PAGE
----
“Perfect. Perfect. Perfect.” I was checking handwritten names against the list provided by Gleek’s teacher. The first spelling list of the year required all the students to learn to spell each other’s names correctly. “Oh. This Alysa has a y, not an i.”
“I put a y!” Gleek said.
I turned the paper so she could see it. “On the page it has an i.”
“How did that happen?” Gleek’s whole body filled with tension and she clenched her fists. “I wrote a y! I wrote a y!”
“I’m sorry.” I said then elected to move on to the next name rather than fighting over that one. Several other mistakes were found until on the final name Gleek snatched the paper from my hand and crumpled it into a ball.
“Gleek, do you want to write all of the names three times or just the ones you missed?”
Gleek clenched the wadded paper tighter and glared at me.
“You need to practice these names.”
“I want to take the test again!” I could see in her face the fury at her mistakes the driving need she had to get this right.
“It’s okay to make mistakes, Gleek. They just show us where we need to practice. You don’t have to be perfect.”
Gleek threw the crumpled ball into the trash and collapsed her head onto her arms on the table. Her rigidity dissolved into noisy tears.
New school, new teacher, new peers, new expectations, adjusting to a new biorythmic schedule, and a case of swimmers ear; Gleek was entitled to her break down. I picked her up. I barely can these days, she is getting so big. We snuggled for a bit, put drops in her ears, and I had her tell me about her day. The spelling list could wait.
“Do you have any homework?” I asked.
“Nope.” Link answered cheerfully. He was holding his brand new 3DS. He’d been saving up his money all summer long, carefully calculating how long it would take. The combination of an unexpected windfall and a price drop meant it was delivered yesterday. Throughout the afternoon I would discover Link hovering near me with his 3DS in hand. He needed help connecting it to WiFi. He wanted it linked to our Netflix account. He had the money to buy a game, but needed a credit card to purchase points. Each request was reasonable, and each gave me pause. My son is venturing out into a world where he can choose his own entertainment and carry it with him. Each connection empowers him to make choices. It is always fearful for parents to contemplate the choices that their children might make. I watched Link’s bright face and could feel the cheerful innocence roll off him in waves. So I gave him rules and handed his device back.
“This is the best day ever!” Link announced as he put his headphones back into his ears.
“I don’t know what to write!” Patch moaned. He was faced with the task of writing three sentences describing his hopes for the new year. The problem being that he had no concrete hopes for the year to come. In general this is good, because when Patch plans he plans very specifically and then is quite upset if the world deviates from what he planned. In his new school he is still learning how things work. He has not gotten far enough along in the process to plan for much.
“You mentioned earlier that you wished for printed homework sheets instead of binder paper. You could write that.”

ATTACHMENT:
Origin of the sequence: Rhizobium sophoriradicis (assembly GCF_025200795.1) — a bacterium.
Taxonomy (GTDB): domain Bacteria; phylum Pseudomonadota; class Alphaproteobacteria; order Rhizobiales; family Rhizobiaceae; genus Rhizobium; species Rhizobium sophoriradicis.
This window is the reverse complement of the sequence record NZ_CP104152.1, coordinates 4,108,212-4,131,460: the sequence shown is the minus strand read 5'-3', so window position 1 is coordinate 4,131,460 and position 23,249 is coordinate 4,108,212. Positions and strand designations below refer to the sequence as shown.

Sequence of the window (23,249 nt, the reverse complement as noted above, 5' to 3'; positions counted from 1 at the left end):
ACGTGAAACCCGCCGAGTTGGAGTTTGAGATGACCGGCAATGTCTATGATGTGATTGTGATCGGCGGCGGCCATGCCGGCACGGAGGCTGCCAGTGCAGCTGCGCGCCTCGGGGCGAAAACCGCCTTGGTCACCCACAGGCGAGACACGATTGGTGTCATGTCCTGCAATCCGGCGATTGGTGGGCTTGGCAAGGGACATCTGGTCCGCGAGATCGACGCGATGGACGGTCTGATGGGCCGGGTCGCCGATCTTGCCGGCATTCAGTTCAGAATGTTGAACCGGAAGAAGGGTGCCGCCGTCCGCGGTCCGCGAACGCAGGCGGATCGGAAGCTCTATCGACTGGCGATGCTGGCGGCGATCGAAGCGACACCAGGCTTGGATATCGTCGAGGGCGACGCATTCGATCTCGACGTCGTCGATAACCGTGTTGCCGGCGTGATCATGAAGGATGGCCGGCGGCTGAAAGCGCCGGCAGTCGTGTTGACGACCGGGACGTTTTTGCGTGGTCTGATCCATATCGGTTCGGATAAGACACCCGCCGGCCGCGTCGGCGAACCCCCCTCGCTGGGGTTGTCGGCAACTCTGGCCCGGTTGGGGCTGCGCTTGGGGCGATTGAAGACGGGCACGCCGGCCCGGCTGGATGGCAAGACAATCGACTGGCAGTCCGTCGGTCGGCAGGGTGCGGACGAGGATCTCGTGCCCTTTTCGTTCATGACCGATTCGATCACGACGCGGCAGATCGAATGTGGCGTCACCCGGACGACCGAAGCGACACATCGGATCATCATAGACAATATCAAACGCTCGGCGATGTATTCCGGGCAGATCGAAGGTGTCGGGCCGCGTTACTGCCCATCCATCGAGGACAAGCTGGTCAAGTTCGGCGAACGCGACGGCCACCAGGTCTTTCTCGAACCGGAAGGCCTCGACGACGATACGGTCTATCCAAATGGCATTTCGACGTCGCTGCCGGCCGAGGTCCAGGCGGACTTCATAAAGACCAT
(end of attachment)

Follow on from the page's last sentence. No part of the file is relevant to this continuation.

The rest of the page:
Patch shakes his head, all too aware that expressing such a hope for a teacher to read is tantamount to a summoning spell. He did like the look of Gleek’s homework more than his own, but quickly shifted into wishing for less homework in general.
In the end he wrote three sentences. “I hope for lots of reading time. I hope for lots of computer time. I hope to make new friends.” It was a good balance for him. These are expressions of wish, not plans. He is not obligated by them and therefore they apply no stress to him. This is good, because adapting to homework after dinner instead of play is a sufficient overturn to upset any kid.
Kiki brought home a boy after the first day of school. He is a familiar boy who was greeted with delight by all the rest of my children. On the second day of school, we intended for her to have a quieter afternoon. Instead we spent 45 minutes standing in line to get her Learner’s Driving Permit renewed. She now has six more months before acquiring a license will also require a written test.
“I think getting a job would be good for me.” She announced cheerfully as we drove toward the DMV. “It would be good experience and might help me get into college.”
The school counselors spoke of college today, and of ACT testing. Kiki was wrapping her head around the requirements and possibilities.
“I agree that a job would be a good experience. I think you need to be more settled into this school year before we’re ready to consider taking on anything else. Last year was pretty hard.”
“I know.” Kiki said with a toss of her hair. “But this year my classes are set up better. I get to push harder in art and I like art.”
“Well, then you need to finish off both your electronic high school class and your driver’s license before taking on anything new.”
Kiki sighed and rolled her eyes, but I could tell it was pro forma. She is as ready for a calmer year as I am for her to have one.
I am tired. The day was trauma free, but it was long and I’m still far from caught up on all the work things which fell behind during WorldCon. However the progress is good and tomorrow looks like it will have less child errands in it.